I really don’t think doctors propose expensive procedures just to make money for themselves or the hospital or whatever. At least, I don’t want to believe that, because it’s really sick. But I *know* from first-hand experience that futile procedures are performed, every day, to make the patients and/or families feel like they tried “everything they could.” It is obviously a very difficult judgement call, where to draw the line. And I would rather that doctors, in consultation with patients and families, drew it, not health insurers, the government, or anyone else. If more people were more realistic and informed about the realities of their situation or that of their loved ones, more people could die, peacefully, in dignity, with fewer holes in their bodies with tubes coming out, frankly. And we would, yes, save a huge amount of money as a society.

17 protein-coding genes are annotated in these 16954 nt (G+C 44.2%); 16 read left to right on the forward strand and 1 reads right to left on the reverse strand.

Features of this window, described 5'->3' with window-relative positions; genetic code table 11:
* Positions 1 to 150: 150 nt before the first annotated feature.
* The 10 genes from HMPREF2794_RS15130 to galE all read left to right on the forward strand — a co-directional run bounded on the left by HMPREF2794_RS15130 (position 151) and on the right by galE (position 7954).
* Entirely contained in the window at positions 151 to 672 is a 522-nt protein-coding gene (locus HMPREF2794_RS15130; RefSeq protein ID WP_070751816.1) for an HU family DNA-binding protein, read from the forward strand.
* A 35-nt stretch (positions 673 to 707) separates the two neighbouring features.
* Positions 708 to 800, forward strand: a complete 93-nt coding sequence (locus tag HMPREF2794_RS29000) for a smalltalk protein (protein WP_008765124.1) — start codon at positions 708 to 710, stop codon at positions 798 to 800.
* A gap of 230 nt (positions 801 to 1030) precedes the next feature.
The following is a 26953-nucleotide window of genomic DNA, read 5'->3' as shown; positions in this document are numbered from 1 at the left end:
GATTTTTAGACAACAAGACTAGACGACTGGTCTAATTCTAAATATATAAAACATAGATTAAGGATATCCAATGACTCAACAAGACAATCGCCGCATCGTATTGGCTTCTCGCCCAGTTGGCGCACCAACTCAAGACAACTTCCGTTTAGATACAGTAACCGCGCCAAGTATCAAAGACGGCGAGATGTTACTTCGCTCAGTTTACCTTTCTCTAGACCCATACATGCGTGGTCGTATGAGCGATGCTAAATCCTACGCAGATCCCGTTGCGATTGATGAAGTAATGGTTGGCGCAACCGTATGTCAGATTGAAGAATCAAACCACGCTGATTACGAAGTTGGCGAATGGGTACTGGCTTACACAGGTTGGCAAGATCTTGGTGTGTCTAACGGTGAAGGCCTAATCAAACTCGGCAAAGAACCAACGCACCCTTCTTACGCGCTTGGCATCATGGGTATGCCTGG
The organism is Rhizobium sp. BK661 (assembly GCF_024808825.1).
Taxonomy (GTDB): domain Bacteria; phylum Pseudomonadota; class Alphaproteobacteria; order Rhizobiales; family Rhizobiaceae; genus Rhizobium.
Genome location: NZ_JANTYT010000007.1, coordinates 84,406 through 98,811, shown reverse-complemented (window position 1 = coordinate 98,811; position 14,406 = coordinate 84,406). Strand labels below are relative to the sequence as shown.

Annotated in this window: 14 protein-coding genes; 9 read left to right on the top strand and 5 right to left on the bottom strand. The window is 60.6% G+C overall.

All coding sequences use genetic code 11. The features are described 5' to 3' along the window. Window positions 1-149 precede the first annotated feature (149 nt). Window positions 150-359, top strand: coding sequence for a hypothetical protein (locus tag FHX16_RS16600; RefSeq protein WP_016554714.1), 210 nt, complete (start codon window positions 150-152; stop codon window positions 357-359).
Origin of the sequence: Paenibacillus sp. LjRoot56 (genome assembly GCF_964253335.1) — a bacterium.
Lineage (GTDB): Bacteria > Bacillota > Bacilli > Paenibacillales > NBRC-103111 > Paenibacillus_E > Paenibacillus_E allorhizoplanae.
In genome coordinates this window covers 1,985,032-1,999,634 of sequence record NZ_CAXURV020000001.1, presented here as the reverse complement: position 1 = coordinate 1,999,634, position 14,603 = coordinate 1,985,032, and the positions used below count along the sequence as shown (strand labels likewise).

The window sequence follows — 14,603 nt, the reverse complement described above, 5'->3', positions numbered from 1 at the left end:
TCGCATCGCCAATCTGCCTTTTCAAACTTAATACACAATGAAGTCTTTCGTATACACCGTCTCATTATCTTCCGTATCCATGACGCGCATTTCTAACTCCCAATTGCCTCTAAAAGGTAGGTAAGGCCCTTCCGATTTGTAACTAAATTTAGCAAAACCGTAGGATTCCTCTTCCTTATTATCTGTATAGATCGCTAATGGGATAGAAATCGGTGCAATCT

• http://coherentstates.blogspot.com R

    John,

    I think you think you are so sure that your ideas are correct that you either failed to see my point, or avoid it purposely. I picked particle physics because that is one area that people are somewhat familiar with (not with the science, but the idea. For example, I am sure many people now have heard about the LHC) and where large, expensive experiments are done. I never said that we shouldn’t look for the Higgs boson, in fact, in my first post I said that not looking for it was wrong. It was just an example of trying something without being 100% sure it will work. Should we do it? Of course, but also in medicine.